Hurry Up and Wait

by Marcianne Kuethen
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This woman became mired in coastal mud in Kent, UK. Do you feel just as stuck?

By now, if you’re a professional knowledge worker, you’re probably aware that we are in a candidate-driven market. It used to be that employers held all the cards, but these days, you are in demand! It should be a great feeling, but a new glitch has arisen in the hiring process: Many candidates are being asked to hurry up and wait.

New surveys have shown that employers are now taking longer to make hiring decisions–on the average, about 23 days instead of 13, the average number 6 years ago, according to Glassdoor. In spite of their eagerness to get candidates started in their hiring process, employers are also more reluctant to make quick hiring decisions. Considering the huge investment they must make once they onboard someone, no one can blame them for wanting to be sure that person is the right fit. But as a candidate, it can be frustrating to comply with every request a potential employer makes, only to come to a screeching halt in the quicksand of the hiring process while they weigh all their options.

If you’re one of those candidates who feels stuck, it might help to understand a couple of workplace trends, says Nancy Collamer, blogger for NextAvenue.org. The composition of the workplace has recently shifted away from low-skilled, routine jobs and towards higher skilled positions requiring more sophisticated skills. To hire specialized and technical workers, employers are implementing a more stringent screening process that often includes personality tests, drug tests, group presentations, and IQ tests.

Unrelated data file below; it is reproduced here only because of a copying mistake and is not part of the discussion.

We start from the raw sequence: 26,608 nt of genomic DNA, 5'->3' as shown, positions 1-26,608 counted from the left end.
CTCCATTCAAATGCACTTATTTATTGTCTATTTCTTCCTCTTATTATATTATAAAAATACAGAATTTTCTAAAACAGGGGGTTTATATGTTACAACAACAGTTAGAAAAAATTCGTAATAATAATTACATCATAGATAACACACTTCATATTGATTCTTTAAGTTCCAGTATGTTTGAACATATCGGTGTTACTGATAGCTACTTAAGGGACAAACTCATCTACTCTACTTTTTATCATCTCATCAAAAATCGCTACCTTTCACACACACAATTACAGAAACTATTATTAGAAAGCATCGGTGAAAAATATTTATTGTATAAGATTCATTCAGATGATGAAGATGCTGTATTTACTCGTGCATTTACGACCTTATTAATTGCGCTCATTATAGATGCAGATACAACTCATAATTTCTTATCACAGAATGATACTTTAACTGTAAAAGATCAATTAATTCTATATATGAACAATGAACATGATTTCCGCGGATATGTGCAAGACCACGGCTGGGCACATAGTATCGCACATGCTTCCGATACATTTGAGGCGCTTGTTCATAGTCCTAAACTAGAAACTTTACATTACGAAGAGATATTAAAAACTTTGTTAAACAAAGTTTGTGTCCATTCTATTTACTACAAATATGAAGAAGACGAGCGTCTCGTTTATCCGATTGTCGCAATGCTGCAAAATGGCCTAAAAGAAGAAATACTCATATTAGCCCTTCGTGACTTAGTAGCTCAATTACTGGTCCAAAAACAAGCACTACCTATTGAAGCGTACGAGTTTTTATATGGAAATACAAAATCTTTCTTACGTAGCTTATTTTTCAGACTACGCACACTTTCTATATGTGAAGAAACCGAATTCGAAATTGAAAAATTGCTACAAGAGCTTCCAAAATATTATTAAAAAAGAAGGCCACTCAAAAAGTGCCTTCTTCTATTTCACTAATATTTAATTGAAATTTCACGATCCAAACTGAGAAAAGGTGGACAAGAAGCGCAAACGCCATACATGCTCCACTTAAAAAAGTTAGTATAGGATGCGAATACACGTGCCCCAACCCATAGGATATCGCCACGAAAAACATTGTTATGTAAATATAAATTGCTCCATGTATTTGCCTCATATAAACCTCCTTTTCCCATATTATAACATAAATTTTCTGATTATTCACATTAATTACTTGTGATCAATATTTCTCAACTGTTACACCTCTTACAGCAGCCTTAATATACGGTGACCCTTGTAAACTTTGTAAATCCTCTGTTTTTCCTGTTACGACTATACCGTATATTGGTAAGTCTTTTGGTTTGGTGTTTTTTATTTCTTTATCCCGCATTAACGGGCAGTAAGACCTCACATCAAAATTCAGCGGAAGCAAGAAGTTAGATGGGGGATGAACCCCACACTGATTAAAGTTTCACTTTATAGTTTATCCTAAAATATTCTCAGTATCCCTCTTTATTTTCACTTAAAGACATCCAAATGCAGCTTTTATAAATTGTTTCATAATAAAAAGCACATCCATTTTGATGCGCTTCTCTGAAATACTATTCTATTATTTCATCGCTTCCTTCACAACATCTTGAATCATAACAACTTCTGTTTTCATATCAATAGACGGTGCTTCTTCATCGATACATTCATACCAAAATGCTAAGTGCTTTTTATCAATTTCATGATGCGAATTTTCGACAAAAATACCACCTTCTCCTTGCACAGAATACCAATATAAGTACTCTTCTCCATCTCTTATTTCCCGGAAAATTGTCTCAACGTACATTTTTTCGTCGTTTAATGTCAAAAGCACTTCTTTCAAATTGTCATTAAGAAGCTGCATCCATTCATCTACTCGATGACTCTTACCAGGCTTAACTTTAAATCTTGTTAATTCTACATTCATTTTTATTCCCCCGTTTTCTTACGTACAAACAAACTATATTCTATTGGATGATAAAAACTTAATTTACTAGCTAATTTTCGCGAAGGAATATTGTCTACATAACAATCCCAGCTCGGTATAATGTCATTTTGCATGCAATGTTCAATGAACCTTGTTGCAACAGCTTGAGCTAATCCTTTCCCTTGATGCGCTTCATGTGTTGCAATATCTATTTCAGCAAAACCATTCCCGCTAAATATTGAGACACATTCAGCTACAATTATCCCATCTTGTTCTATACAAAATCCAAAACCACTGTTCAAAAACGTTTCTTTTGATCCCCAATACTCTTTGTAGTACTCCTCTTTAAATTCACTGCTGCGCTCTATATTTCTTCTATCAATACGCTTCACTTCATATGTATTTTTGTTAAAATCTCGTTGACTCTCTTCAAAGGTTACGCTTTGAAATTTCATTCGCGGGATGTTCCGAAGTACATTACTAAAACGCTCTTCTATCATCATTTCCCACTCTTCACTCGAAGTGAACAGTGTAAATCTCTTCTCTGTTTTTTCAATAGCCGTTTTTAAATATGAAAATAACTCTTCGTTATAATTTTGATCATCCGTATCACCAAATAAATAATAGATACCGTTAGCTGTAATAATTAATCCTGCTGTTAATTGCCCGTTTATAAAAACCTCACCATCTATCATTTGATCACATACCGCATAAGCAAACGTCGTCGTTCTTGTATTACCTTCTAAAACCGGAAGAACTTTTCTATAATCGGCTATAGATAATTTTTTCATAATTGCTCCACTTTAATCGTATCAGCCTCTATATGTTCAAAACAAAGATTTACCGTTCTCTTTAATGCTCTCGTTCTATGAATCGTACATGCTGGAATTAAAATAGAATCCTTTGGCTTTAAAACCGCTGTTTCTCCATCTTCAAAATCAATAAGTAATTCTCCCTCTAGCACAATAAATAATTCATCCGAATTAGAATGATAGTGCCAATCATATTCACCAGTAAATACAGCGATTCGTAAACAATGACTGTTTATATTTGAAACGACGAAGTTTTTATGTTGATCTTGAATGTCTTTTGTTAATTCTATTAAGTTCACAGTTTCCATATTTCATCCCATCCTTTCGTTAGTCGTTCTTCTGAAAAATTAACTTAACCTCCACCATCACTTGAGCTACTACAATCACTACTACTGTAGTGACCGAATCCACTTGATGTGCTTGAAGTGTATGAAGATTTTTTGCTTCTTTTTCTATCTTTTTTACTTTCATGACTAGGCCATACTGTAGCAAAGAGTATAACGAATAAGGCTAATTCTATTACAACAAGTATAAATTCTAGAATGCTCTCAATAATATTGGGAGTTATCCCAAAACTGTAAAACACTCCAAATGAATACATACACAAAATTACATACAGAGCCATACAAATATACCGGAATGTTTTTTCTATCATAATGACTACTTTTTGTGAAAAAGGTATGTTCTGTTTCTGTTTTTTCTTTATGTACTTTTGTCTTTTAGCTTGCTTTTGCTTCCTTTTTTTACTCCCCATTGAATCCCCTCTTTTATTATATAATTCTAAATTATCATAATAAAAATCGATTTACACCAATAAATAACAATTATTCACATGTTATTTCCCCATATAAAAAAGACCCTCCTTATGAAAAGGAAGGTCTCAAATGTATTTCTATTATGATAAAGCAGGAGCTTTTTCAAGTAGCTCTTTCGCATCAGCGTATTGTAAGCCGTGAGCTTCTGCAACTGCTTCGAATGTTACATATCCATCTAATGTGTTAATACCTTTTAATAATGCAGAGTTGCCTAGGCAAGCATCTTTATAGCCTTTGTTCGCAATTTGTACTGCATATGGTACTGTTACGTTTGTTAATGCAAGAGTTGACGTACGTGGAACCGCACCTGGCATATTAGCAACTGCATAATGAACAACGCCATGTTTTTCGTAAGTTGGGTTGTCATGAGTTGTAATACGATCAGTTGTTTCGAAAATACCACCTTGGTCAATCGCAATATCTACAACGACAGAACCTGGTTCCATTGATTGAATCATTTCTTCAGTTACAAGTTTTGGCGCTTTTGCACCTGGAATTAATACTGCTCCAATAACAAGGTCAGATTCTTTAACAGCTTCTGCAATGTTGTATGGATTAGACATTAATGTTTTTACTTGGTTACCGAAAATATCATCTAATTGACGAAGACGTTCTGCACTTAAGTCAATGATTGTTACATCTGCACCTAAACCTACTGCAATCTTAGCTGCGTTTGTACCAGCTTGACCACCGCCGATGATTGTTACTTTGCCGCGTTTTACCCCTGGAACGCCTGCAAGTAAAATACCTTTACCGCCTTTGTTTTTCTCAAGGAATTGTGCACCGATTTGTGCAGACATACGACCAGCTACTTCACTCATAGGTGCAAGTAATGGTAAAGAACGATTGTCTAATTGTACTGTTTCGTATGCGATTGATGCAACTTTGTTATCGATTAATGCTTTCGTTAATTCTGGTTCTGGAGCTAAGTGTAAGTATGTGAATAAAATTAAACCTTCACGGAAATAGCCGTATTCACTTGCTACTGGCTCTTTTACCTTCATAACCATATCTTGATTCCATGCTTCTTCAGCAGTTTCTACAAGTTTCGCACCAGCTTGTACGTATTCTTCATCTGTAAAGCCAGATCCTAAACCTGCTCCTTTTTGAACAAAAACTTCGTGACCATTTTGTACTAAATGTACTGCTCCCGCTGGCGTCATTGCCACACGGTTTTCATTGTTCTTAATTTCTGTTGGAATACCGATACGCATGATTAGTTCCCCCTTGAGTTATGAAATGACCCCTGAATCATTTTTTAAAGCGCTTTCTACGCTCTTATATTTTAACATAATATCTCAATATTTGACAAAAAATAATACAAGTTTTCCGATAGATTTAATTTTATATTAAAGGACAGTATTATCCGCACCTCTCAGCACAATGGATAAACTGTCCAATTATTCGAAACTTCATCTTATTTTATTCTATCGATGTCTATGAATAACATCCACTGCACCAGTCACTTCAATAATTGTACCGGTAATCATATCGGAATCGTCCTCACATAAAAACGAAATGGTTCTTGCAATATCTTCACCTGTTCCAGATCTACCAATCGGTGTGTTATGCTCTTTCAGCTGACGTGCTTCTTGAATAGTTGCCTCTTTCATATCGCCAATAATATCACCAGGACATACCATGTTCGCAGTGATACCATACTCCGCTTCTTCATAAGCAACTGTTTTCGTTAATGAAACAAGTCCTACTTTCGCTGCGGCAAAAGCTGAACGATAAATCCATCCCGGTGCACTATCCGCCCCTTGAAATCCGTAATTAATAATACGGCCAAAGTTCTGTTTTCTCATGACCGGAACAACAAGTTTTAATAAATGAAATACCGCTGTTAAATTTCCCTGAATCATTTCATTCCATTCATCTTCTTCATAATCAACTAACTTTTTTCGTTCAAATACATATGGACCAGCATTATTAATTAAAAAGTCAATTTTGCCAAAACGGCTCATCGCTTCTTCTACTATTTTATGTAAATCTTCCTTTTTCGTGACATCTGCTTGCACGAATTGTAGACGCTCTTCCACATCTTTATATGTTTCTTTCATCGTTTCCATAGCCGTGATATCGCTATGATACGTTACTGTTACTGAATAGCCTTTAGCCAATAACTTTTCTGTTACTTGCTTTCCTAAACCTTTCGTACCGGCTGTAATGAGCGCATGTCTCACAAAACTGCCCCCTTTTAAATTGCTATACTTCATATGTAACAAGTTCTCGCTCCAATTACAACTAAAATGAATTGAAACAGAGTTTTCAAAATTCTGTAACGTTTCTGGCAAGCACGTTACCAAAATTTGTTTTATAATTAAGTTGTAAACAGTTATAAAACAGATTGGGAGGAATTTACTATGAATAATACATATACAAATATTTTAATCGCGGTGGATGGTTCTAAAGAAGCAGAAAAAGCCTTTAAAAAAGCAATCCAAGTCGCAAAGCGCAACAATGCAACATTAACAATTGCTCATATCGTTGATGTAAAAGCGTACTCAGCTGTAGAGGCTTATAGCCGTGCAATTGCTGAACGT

Going through the interview process may be stressful, but Collamer gives 7 tips to help you endure the wait. Here’s a quick summary:

  1. Learn what you can about the employer’s hiring process before you apply.
  2. Keep asking about “next steps” at every juncture so you know when it’s not too soon to contact them.
  3. Send a thank-you note to nudge the hiring manager along.
  4. Realize that employers’ plans may change, even if they promise you a decision by a certain time.
  5. Double or even triple your expectations about how long the hiring process should take.
  6. Continue applying for other jobs so you don’t obsess about just this one.
  7. If you get a competitive offer, carefully use it to your benefit.

Surprisingly, being a candidate in a candidate-driven market requires a lot of patience! But understanding where the employer is coming from, and keeping your expectations realistic, will help you navigate the muddy bog of today’s “hurry up and wait” hiring process. Hopefully, the reward for your patience and effort is acquiring your dream job, or at least the next building block in your career.

Candidates, do we have the most current version of your resume? If not, click here to post it, and visit our job board while you’re at it! You or a friend might be a good fit for one of our open positions.

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